The disc also sports a Dolby Digital 5.1 audio track that sounds about as good as a non-HD audio mix can. The dialogue is always crisp and clear, and that's something that you want when dealing with the sort of banter that typically goes on between Batman and Superman. The audio mix overall seemed to suffer from no background noises (hisses, pops, cracks, etc.) and showed no evidence of being artificially altered. The musical score was decent enough and should sound so on most players. I suppose that while I enjoyed the audio enough, a TrueHD audio track would have been most appreciated, as the copious battle sequences would likely have really shined with one.

 

Extras:

I have to admit to getting in to the extras here every bit as much as the feature itself. First off, we're treated to a dinner conversation between the creative team behind the film and Batman voice actor Kevin Conroy. After following Conroy's work from the initial "Batman: The Animated Series", through the "Justice League" cartoon, and his various appearances in these animated features, its satisfying to finally be able to put a face to the voice. The topics of conversation range from the film at hand, the initial Batman animated series, and future projects. Overall, its a wonderful supplement. Next, there's a short on the history shared between Batman and Superman called "A Test of Two Minds". For those of us who don't know all of the ins and outs of their relationship (I must admit that in my youth I was exclusively a Marvel reader), it makes for an oftentimes amusing viewing. Also included is a look at the next direct to video release, "A Crisis on Two Earths", detailing the Justice League's encounter with alternate evil versions of themselves. I know only a little of the history that this is based on, but what I saw really whet my appetite. Oddly enough, there's also a behind the scenes look at an ongoing comic only event called "Blackest Night" in which evil Black Lanterns are created by a malevolent force using the corpses of deceased DC Superheroes. Given its inclusion here, I have to wonder if its a teaser for an upcoming animated film. Next, there are total of six bonus cartoons included here, drawn from the mid-90's Superman cartoon and "Justice League Unlimited". Since I already own all of these on DVD and have watched them several times, I didn't feel compelled to rewatch them now, but to someone unfamiliar with the episodes, they should prove to be a real treat. Lastly. the additional "explorations" mentioned on the box are nothing more than the trailers for the four previously released DC animated films in this series.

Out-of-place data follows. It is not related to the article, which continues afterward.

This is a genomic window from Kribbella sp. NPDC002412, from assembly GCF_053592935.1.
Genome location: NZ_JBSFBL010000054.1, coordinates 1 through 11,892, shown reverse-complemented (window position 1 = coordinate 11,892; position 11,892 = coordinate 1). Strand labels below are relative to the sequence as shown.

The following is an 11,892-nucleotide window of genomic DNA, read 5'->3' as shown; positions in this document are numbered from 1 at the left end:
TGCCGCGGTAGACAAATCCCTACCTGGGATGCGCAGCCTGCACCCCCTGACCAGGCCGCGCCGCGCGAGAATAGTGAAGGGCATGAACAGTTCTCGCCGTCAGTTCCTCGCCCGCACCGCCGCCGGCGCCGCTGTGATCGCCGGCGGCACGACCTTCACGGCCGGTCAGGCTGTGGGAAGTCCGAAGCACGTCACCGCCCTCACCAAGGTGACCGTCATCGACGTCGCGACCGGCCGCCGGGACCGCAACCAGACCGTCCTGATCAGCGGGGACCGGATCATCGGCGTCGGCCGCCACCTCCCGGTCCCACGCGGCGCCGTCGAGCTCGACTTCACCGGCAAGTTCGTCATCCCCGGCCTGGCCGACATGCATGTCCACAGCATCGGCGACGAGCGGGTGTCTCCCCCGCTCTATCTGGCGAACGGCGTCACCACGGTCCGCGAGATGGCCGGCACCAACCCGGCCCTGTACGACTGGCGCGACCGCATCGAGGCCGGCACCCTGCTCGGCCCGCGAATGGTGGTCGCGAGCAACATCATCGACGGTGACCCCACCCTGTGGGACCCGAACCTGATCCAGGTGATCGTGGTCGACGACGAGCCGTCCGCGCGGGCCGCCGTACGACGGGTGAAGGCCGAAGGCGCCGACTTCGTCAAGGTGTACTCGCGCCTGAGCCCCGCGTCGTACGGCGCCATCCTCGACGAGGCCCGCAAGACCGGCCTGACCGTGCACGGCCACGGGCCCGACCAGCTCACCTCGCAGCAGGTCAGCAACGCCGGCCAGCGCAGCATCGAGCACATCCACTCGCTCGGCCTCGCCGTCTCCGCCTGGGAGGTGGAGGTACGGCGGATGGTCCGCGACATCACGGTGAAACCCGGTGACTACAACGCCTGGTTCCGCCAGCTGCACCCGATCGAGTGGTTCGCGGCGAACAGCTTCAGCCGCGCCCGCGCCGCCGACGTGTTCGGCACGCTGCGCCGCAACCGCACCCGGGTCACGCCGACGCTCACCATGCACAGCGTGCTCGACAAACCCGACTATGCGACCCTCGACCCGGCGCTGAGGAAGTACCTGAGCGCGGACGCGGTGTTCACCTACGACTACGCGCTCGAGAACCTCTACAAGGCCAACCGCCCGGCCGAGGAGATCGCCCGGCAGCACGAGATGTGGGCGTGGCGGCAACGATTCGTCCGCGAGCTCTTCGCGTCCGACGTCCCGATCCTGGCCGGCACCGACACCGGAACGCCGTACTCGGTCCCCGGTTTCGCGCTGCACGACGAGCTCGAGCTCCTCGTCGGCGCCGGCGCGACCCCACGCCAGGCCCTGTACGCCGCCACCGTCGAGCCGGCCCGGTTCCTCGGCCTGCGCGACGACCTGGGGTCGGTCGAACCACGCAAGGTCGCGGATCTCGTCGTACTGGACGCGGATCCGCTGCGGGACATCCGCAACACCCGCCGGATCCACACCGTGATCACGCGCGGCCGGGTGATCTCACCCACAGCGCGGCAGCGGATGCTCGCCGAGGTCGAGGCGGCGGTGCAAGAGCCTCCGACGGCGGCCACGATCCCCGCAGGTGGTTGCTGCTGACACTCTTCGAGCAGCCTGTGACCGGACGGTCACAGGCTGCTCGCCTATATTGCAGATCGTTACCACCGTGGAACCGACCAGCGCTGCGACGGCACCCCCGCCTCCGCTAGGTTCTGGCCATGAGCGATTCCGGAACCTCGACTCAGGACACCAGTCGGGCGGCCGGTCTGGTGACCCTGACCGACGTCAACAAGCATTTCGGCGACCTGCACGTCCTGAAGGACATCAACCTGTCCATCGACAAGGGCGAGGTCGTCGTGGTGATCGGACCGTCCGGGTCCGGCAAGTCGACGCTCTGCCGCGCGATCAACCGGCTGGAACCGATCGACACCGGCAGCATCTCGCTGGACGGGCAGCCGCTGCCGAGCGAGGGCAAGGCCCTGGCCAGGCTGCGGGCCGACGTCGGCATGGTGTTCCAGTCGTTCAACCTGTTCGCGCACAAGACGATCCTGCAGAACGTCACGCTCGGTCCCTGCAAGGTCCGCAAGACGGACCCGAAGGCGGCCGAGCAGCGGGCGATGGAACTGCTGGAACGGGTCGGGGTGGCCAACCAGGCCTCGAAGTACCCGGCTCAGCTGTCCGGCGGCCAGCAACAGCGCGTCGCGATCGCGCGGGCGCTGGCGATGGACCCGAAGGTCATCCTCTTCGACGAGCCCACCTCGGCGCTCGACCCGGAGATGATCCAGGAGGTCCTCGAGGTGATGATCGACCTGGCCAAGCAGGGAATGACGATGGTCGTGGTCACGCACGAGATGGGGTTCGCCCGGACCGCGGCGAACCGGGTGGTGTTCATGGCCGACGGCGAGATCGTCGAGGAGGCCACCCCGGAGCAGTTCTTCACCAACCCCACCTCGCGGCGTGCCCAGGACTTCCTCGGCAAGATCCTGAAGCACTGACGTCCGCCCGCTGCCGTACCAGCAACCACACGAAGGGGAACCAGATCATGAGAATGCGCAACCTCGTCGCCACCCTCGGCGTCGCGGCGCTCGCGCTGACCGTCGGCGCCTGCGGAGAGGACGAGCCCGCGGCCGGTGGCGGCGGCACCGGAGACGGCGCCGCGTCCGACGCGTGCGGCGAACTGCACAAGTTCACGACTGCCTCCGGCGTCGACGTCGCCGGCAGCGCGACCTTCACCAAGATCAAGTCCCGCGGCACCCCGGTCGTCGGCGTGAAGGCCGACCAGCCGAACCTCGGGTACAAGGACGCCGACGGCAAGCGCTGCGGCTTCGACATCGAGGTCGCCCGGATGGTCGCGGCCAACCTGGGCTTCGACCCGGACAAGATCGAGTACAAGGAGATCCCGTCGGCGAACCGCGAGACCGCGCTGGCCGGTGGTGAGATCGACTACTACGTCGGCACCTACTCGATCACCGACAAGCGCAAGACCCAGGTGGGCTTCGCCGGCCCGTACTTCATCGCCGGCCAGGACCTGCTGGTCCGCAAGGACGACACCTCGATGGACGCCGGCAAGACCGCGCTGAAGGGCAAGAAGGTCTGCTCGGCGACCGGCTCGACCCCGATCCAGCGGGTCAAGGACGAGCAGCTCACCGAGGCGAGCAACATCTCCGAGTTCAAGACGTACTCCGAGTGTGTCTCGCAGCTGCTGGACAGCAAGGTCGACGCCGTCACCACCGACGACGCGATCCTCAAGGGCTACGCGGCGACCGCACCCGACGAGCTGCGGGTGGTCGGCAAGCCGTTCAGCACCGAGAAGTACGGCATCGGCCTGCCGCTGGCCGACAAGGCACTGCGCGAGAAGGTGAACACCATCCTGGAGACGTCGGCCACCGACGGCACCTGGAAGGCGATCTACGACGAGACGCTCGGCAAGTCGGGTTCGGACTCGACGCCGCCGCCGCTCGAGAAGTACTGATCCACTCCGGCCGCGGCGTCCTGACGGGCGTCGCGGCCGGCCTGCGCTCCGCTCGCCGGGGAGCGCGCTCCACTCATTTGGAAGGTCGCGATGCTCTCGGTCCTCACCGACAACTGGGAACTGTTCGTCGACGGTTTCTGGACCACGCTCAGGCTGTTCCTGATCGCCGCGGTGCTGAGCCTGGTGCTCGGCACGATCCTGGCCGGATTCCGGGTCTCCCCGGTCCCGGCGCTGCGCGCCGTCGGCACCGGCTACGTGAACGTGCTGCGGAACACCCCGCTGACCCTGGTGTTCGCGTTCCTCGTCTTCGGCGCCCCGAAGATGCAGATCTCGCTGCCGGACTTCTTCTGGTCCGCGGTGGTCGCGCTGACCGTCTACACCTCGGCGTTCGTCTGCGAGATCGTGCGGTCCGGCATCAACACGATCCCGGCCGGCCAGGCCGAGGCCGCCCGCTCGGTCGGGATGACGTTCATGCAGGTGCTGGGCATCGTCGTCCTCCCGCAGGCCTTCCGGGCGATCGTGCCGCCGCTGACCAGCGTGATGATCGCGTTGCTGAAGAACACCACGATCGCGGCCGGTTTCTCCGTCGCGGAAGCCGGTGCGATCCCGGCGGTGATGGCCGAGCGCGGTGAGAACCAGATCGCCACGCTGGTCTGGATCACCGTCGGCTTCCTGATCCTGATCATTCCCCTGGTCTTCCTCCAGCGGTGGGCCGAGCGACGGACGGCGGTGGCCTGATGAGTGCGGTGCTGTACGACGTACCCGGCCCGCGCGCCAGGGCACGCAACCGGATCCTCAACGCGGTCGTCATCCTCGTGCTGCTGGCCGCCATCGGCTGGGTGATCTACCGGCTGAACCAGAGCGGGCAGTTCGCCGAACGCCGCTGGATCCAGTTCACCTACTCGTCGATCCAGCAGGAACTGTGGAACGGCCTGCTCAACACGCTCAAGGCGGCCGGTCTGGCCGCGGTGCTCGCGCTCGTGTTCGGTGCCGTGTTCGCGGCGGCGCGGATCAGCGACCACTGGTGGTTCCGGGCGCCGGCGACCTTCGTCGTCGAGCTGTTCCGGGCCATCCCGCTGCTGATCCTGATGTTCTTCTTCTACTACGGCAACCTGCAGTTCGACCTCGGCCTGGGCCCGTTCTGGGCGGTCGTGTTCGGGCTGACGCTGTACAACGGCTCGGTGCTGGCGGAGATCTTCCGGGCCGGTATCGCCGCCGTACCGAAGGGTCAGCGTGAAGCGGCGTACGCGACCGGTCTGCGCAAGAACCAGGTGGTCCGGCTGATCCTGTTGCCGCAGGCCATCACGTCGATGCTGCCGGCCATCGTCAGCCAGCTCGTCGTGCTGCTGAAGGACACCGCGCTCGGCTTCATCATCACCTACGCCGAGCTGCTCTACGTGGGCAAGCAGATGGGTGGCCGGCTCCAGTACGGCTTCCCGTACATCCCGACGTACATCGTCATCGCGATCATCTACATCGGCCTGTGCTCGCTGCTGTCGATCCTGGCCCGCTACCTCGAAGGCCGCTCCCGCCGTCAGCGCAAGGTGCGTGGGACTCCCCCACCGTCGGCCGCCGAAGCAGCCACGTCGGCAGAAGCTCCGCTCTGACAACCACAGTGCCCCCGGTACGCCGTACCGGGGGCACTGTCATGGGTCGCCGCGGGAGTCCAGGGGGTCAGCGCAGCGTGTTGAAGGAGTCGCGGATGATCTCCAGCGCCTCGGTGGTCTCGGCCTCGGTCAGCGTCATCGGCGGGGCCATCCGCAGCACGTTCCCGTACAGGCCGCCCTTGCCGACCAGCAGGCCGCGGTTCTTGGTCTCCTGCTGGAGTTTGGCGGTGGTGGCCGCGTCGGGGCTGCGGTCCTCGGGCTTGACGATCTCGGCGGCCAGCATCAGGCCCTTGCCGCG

Bottom line:

While it may have tended to a bit more action and shied away from the characterization that I had hoped for, the film is still worth owning, and I doubt that you could have a better experience with it than in Blu-ray. I have to really applaud the creative team behind this release (Bruce Timm, et al.), as they now continue a perfect streak started the mid 1990's. Recommended.

Brian Montgomery

January 19th, 2010